Councilmember Roger Berliner (D-Bethesda-Chevy Chase) will introduce a package of 13 bills next week to make installing solar panels easier, require new commercial buildings meet LEED Silver standards and get the county government to up its use of renewable energy.
Berliner, an energy lawyer who chairs the Council’s Transportation and Environment Committee, said at a town hall meeting on Wednesday that the package is meant to reflect “a community that embraces sustainability as a core value.”
In a memo to Council colleagues (see PDF below) he said the recent minimum wage increase by the group inspired him to step up efforts in the environmental protection realm.
“We need to use less energy and cleaner energy. Period. This package of bills is taken in many instances from what other leading jurisdictions are doing — from Chicago to Seattle to California and New York states,” Berliner wrote. “They are a mix of leading by example, rewarding green businesses, supporting market forces, adopting more exacting standards, and holding our county government accountability.”
The bills cover solar panel use, new regulations for county government and requirements for private property owners.
One zoning change would allow solar panels to extend two feet into the side or rear setback. Another zoning change would require all new buildings to install one electric vehicle charging station for every 50 parking spaces.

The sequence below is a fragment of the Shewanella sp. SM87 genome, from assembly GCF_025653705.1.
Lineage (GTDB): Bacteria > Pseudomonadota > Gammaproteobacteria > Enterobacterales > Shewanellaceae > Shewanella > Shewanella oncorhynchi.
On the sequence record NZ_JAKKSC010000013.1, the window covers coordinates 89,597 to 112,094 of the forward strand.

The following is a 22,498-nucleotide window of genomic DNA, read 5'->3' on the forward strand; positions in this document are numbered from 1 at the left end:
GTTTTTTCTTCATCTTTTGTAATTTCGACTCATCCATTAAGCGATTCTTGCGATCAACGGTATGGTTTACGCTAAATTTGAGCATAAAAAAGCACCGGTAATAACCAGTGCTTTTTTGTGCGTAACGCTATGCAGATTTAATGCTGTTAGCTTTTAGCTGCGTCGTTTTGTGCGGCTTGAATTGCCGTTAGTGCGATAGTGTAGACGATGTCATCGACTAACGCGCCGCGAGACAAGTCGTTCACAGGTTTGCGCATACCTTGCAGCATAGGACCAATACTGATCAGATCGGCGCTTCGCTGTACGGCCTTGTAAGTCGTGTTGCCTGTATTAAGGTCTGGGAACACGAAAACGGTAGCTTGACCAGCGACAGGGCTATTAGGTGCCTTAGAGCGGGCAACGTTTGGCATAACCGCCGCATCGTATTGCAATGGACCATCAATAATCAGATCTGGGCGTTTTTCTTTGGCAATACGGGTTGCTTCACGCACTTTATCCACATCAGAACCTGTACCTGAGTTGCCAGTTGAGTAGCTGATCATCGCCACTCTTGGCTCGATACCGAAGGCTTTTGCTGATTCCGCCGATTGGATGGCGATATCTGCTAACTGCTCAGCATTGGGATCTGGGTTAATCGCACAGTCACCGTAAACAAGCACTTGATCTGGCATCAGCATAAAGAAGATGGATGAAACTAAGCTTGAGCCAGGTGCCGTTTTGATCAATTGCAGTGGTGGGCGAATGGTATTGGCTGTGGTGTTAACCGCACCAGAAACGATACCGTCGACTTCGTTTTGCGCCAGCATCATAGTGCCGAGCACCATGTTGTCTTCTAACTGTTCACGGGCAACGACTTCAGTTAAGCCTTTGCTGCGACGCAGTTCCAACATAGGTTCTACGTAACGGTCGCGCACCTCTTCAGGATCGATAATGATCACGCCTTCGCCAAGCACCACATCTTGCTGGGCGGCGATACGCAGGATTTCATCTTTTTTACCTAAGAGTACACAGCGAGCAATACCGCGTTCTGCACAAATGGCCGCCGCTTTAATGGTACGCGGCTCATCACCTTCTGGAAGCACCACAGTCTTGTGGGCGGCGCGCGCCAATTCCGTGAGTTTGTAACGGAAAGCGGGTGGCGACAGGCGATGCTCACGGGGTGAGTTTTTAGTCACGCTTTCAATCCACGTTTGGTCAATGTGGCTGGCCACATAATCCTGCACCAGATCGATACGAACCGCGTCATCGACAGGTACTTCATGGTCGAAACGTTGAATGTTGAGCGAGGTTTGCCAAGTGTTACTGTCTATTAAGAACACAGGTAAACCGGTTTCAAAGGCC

At the meeting on Wednesday in the Town of Chevy Chase, Berliner indicated he had support for the package of bills from County Executive Isiah Leggett. Some of the bills would impose new laws on the county government.
In 2008, the Council passed a similar package of laws with the formal goal of reducing greenhouse gas emissions in Montgomery County by 80 percent by 2050.
Berliner said it’s now time to hold county government more accountable in that mission.
One bill would require the county’s Department of Permitting Services to establish an Office of Sustainability to monitor and improve its policies for sustainability. Two of the bills would require DEP to come up with a faster and cheaper way to permit solar panels and electric vehicle charging stations.
Another would require the county’s Department of Transportation to contract with an LED lighting company for all county streetlights after its current contract expires.
The package would also require all new commercial buildings to meet existing county standards for Silver LEED certification.
The rest of the package is described in a fact sheet, provided below.